Truth in Church History: Excerpts from the Religious Educator’s Q&A with Elder Steven Snow

11.08.2013 | Blair Hodges

Elder Steven E. Snow recently replaced Elder Marlin K. Jensen as the Church Historian and Recorder. BYU’s Religious Educator features an excellent conversation with Elder Snow on the topic of Church history. This post contains a few highlights, but the entire article is great. You can subscribe to the Religious Educator here. —BHodges

On the Church’s increasing openness with regard to history:

“My view is that being open about our history solves a whole lot more problems than it creates. We might not have all the answers, but if we are open (and we now have pretty remarkable transparency), then I think in the long run that will serve us well. I think in the past there was a tendency to keep a lot of the records closed or at least not give access to information. But the world has changed in the last generation—with the access to information on the Internet, we can’t continue that pattern; I think we need to continue to be more open.”

On improving Seminary and Institute curriculum: 

“That is where we need to improve. Fortunately Seminaries and Institutes and Curriculum have really stepped up and said in essence, ‘You know we really want to take this on, we would like to talk about these sensitive issues in our seminaries and institutes.’ It’s one thing to tell a fourteen-year-old some of these sensitive things and they say, ‘OK, that’s great.’ But sometimes when you are twenty-something, it comes across a little differently. I think we can build faith and better prepare people if we will weave some of the unusual threads in history into the curriculum.”

On the claim that only believing Latter-day Saints can write an accurate history of the Church:

“I don’t agree with that. I think it depends what you call Mormon history and Church history. If you are making a distinction between those two, then maybe you could say that. I think the facts are the facts. We may not understand all the reasons and we may want to make some explanation. We are not always in possession of all the facts. I think we need to be as accurate as we can, as faith promoting as we can, but we need to continue to seek new truths and insights. . Every week is like discovery time. There are new treasures that come to light, and it deepens our understanding. We can find things that may shift our thinking a little bit.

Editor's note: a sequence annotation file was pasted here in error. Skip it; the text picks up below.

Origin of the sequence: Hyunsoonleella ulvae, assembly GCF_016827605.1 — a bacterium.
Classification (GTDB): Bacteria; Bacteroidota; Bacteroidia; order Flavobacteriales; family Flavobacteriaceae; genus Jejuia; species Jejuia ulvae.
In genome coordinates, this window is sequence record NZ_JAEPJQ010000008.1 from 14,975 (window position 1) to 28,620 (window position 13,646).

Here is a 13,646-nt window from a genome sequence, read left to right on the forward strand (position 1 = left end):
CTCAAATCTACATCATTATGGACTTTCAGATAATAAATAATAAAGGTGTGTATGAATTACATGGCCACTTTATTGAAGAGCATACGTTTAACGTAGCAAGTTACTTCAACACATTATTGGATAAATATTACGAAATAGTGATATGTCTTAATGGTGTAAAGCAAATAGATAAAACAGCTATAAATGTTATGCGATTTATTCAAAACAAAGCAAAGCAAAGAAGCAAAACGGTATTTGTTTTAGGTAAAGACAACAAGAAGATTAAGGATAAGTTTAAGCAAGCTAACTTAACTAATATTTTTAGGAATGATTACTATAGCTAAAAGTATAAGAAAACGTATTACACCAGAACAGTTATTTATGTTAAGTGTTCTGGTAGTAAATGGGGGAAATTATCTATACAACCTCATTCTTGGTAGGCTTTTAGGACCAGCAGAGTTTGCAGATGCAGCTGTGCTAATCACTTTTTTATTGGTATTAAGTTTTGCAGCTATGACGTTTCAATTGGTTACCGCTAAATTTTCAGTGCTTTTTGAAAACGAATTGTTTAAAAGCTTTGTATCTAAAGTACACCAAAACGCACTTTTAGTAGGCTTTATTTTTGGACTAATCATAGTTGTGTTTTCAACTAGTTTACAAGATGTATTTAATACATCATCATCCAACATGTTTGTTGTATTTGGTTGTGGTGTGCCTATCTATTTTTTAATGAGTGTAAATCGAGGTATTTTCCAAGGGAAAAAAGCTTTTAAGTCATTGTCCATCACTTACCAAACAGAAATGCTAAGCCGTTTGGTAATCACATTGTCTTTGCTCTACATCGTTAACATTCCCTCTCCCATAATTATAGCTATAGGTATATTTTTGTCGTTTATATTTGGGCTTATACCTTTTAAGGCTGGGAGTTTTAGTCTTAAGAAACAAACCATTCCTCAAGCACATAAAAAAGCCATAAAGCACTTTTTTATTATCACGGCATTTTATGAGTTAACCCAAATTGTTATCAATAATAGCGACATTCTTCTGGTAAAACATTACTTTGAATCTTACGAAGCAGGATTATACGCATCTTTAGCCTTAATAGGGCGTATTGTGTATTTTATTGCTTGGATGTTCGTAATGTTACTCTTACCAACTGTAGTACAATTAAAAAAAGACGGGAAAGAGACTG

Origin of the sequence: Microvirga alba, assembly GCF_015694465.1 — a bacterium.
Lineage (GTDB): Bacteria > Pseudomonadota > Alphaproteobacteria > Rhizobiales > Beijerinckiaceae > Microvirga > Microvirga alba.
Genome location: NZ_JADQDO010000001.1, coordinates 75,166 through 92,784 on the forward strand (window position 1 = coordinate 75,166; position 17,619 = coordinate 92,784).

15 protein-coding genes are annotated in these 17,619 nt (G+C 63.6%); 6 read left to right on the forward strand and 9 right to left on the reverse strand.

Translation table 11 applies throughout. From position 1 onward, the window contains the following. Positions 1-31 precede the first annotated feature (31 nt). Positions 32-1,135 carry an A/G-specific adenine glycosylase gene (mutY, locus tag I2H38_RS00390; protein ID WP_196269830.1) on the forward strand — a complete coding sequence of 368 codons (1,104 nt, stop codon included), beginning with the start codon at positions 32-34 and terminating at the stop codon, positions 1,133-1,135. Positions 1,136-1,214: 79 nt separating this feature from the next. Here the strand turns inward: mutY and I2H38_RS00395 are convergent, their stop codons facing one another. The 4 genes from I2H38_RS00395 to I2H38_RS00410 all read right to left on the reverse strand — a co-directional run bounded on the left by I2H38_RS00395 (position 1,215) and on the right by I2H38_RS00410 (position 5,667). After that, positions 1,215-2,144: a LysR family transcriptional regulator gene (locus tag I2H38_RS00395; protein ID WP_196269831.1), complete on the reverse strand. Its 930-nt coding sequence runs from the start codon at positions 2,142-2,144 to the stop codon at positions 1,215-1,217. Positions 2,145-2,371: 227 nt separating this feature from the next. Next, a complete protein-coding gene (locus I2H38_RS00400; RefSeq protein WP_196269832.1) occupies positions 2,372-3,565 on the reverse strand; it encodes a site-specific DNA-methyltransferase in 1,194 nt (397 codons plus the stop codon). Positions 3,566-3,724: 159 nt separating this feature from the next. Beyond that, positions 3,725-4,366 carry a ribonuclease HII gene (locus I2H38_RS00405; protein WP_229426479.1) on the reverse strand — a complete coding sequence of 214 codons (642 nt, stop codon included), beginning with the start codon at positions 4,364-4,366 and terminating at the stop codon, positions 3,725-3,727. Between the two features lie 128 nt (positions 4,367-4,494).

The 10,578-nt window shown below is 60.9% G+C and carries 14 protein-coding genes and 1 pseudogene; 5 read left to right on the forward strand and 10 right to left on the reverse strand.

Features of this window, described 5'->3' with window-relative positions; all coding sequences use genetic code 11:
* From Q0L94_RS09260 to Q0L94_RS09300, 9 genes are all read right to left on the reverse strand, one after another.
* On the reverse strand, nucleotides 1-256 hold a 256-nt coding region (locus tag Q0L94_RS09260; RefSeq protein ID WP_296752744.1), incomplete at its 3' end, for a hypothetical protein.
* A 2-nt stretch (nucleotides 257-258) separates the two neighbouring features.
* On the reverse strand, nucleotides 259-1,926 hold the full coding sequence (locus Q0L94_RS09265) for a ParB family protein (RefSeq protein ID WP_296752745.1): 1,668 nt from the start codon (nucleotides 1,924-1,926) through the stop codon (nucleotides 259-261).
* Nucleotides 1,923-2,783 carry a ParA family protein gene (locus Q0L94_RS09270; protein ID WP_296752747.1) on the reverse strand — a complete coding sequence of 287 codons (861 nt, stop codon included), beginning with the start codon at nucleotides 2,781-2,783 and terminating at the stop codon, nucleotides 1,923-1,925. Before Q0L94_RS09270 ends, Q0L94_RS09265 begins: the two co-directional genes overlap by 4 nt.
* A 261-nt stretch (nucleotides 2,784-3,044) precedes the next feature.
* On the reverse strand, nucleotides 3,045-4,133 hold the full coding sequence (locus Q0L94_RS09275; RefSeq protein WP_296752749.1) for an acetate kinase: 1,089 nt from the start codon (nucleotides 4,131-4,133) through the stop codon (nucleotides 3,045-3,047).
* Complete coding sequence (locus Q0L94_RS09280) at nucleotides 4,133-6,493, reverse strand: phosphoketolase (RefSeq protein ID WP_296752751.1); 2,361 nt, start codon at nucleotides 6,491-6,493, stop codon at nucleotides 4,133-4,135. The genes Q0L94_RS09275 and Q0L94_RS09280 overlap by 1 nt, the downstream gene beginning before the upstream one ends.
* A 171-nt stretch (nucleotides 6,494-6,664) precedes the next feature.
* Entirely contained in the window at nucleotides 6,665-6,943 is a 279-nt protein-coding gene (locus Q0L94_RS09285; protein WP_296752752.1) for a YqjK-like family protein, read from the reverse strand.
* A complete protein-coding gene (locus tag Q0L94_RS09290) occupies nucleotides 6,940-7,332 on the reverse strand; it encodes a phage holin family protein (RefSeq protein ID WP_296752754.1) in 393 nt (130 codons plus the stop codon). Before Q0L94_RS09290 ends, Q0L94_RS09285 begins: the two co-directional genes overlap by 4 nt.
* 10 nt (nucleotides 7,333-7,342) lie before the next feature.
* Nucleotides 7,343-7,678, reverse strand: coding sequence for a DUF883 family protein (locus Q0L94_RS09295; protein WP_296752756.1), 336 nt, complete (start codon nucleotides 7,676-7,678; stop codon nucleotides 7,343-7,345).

“Every generation rewrites history a little bit with their own methods and perspectives; that’s okay. We try to tell the story as accurately as possible and then we hope there will be those of faith who will step forward and add other insights. Many with whom you associate at BYU write faith-promoting works based on the history we find. I think we need to be very careful that we are accurate, because if we aren’t, it can come back to really haunt us. It’s good to tell the truth.”

On dealing with difficult aspects of Church history:

“You have to approach it with faith, and you’ve got to balance faith with reason. We hope people study Church history. We hope they study Church history a lot. But I would add, don’t forget what brought you to it in the first place. Don’t give up. Don’t jump out of the boat. Stay in the boat and rely on the faith and testimony that you do have. Because in my view, the more you study, the more your faith will grow and develop. There will be a few questions we are just going to have to put on the shelf and get to later. Some we will answer in this mortal existence, others we may have to wait. But the big questions, the important questions will get answered if we exercise our faith.”


From Richard E. Bennett and Dana M. Pike, “Start With Faith: A Conversation with Elder Steven E. Snow,” Religious Educator 14, no. 3 (2013): 1-11.